Moreover, even if many students who want to teach, and know it from the get-go, select their school on this basis, many other students, including many who are highly talented, only discover their interest in teaching after they've already selected a school and begun their legal education. This is one possible reading, for instance, of your datum concerning UT students seeking to transfer elsewhere.

I'm not saying the top schools aren't excellent sources of teaching talent, or that there are absolutely no qualitative differences between schools that hiring committees might want to consider. I am suggesting that, just because schools institutionalize a bias in favor of hiring potential faculty from a limited number of schools, and just because some number of prospective teachers respond by selecting those schools, that does not make the system entirely rational, at least if the hiring committee is seeking quality rather than merely looking for a way to minimize its search costs.

For a variety of reasons, including economic factors and the simple fact that some students discover their vocation later than others, full many a superb hiring prospect may wither on the vine at a non-top 10 school, while the clerkships, teaching interviews, and other fruits go to someone from a top school who is superficially attractive but not ultimately the best prospect. That's too bad. At the very least, we should acknowledge that the very fact that judges, firms, and hiring committees are more likely to encourage and select those who resemble them, rather than engage in a more laborious search for talented people elsewhere, ought to undermine any confidence in the view that the winners in this process are literally the "best" people.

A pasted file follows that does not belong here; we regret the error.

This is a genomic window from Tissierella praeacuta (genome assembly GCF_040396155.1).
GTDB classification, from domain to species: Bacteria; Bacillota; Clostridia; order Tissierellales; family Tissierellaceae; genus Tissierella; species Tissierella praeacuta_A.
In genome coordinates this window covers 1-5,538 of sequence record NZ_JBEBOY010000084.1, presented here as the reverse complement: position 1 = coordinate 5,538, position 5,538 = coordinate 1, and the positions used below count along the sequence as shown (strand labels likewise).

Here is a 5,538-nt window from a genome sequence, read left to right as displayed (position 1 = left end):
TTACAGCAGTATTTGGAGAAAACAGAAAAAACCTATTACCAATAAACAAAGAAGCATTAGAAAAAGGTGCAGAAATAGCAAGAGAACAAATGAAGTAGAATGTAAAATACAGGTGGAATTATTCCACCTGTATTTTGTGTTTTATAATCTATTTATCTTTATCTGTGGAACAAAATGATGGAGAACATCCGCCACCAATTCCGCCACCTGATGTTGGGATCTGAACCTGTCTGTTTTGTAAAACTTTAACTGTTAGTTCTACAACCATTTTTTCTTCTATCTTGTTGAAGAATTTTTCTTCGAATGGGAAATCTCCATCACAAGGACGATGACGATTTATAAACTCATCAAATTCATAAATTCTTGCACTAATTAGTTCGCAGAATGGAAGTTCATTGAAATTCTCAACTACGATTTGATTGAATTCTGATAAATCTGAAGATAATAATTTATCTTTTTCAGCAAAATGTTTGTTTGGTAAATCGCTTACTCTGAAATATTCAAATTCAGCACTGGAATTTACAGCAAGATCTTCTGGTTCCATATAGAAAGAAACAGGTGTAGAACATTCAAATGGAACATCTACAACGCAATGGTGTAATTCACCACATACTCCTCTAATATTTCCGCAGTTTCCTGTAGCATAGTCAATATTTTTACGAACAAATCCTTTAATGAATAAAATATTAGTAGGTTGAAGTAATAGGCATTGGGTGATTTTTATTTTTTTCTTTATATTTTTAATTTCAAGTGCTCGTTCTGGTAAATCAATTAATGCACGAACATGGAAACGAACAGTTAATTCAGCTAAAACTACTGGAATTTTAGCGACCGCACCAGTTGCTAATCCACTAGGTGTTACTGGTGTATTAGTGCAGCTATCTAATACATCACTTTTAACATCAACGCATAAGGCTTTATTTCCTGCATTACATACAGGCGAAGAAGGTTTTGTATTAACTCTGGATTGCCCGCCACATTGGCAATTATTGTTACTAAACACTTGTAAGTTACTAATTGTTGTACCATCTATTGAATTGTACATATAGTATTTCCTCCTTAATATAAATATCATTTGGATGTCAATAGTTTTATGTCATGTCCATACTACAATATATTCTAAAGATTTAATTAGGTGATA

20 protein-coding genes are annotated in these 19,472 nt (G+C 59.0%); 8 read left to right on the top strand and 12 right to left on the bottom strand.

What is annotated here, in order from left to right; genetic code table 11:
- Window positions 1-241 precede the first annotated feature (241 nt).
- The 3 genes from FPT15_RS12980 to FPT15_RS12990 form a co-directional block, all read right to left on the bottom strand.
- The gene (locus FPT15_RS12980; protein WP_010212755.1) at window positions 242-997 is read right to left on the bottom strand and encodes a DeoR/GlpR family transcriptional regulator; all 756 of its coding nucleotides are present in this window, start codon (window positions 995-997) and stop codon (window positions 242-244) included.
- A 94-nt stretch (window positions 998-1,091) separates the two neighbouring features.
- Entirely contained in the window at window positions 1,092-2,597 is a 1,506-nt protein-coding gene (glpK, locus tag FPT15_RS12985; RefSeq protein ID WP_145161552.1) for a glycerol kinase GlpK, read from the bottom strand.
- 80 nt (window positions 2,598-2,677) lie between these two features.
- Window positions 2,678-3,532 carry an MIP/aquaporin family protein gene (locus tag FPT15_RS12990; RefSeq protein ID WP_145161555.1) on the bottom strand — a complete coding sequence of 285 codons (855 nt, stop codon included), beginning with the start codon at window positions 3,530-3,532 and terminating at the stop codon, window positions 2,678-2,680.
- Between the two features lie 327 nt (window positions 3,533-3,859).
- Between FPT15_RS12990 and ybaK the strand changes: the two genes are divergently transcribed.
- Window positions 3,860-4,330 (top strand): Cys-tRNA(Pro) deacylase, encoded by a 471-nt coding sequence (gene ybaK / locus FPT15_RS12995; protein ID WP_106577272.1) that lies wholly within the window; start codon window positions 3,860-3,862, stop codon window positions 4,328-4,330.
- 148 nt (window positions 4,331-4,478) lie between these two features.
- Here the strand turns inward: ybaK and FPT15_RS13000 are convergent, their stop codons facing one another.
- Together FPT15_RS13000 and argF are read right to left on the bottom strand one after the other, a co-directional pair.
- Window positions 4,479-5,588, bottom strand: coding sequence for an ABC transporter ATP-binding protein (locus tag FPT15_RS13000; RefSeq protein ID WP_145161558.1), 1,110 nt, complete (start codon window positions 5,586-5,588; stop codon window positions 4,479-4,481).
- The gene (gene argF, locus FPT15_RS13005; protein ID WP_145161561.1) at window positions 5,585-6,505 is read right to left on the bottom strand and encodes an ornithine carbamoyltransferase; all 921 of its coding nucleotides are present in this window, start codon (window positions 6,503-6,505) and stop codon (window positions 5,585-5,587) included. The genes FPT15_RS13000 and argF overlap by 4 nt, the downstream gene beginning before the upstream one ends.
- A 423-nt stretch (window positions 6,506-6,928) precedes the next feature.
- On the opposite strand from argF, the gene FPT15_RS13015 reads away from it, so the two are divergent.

Posted by Paul Horwitz on September 25, 2006 at 11:46 AM in Life of Law Schools | Permalink

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Comments

As someone who picked a non-top 15 school--but could have--and who had an interest in law teaching when applying to law school (and still does, now, post-graduation), I'd like to second Paul's reaction.

When choosing a school I had read all the pertinent materials on the benefits of going to a "national" school, but it was always in the context of getting a good job as a lawyer. For whatever reason, partly, perhaps, because the blogsphere (and lists like Larry Solum's now annual review) did not exist yet, I did not know that 80% (or whatever the number is) of legal academics come from the top 5 or 6 schools, and that not being in the top 15-or-so is quite a mark against you.

In the end I chose my school for cost and location reasons. Now, I must admit that I was not "absolutely sure" I wanted to go into law teaching at the time, but who is, save for those who already have 2 PhDs? Even so, had I known what I know now about the way the system works I may have chosen a higher-ranked school. But, my reason for doing so would be because of the bias that Nancy Rapaport and others identify, not because I thought that I would be a better academic if I had gone to a higher-ranked school.

Posted by: Wanabe Lawprof | Sep 25, 2006 4:45:21 PM